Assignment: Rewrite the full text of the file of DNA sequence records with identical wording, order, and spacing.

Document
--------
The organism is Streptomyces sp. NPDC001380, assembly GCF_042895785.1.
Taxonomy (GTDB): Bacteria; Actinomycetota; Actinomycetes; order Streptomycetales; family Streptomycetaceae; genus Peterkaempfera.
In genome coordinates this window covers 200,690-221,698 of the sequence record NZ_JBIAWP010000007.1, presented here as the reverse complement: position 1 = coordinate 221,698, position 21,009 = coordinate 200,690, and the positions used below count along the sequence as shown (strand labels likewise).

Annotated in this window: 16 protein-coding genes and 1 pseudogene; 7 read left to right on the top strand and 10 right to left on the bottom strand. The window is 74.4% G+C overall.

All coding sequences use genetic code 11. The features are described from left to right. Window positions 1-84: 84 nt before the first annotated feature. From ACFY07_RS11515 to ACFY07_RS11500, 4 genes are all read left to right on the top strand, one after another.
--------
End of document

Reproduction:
The organism is Streptomyces sp. NPDC001380, assembly GCF_042895785.1.
Taxonomy (GTDB): Bacteria; Actinomycetota; Actinomycetes; order Streptomycetales; family Streptomycetaceae; genus Peterkaempfera.
In genome coordinates this window covers 200,690-221,698 of the sequence record NZ_JBIAWP010000007.1, presented here as the reverse complement: position 1 = coordinate 221,698, position 21,009 = coordinate 200,690, and the positions used below count along the sequence as shown (strand labels likewise).

Annotated in this window: 16 protein-coding genes and 1 pseudogene; 7 read left to right on the top strand and 10 right to left on the bottom strand. The window is 74.4% G+C overall.

All coding sequences use genetic code 11. The features are described from left to right. Window positions 1-84: 84 nt before the first annotated feature. From ACFY07_RS11515 to ACFY07_RS11500, 4 genes are all read left to right on the top strand, one after another.